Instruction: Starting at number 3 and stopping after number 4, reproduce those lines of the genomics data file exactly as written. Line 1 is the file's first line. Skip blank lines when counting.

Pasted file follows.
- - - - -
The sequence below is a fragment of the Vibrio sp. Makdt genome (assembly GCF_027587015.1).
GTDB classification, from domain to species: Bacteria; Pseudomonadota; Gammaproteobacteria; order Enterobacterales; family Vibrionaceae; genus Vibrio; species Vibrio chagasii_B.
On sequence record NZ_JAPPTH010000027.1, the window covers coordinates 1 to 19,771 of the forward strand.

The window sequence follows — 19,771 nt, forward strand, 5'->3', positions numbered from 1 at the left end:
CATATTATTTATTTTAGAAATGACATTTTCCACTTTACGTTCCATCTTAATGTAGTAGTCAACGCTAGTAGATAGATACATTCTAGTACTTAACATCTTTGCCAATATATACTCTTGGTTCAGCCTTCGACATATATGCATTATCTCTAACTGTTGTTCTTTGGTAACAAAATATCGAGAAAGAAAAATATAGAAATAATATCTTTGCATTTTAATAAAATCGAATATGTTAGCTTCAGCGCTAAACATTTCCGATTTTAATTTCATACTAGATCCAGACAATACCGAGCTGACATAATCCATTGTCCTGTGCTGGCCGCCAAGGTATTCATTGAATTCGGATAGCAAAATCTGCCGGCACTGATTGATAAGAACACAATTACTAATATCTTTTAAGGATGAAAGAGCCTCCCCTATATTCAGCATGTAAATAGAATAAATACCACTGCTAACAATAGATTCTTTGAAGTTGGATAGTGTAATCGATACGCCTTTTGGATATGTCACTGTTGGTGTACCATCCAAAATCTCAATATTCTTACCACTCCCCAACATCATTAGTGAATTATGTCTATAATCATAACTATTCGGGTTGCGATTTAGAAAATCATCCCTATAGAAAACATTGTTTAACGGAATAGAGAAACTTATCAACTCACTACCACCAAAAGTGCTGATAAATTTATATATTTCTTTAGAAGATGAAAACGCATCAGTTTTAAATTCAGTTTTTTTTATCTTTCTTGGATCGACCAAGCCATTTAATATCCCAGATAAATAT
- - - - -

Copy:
On sequence record NZ_JAPPTH010000027.1, the window covers coordinates 1 to 19,771 of the forward strand.

The window sequence follows — 19,771 nt, forward strand, 5'->3', positions numbered from 1 at the left end: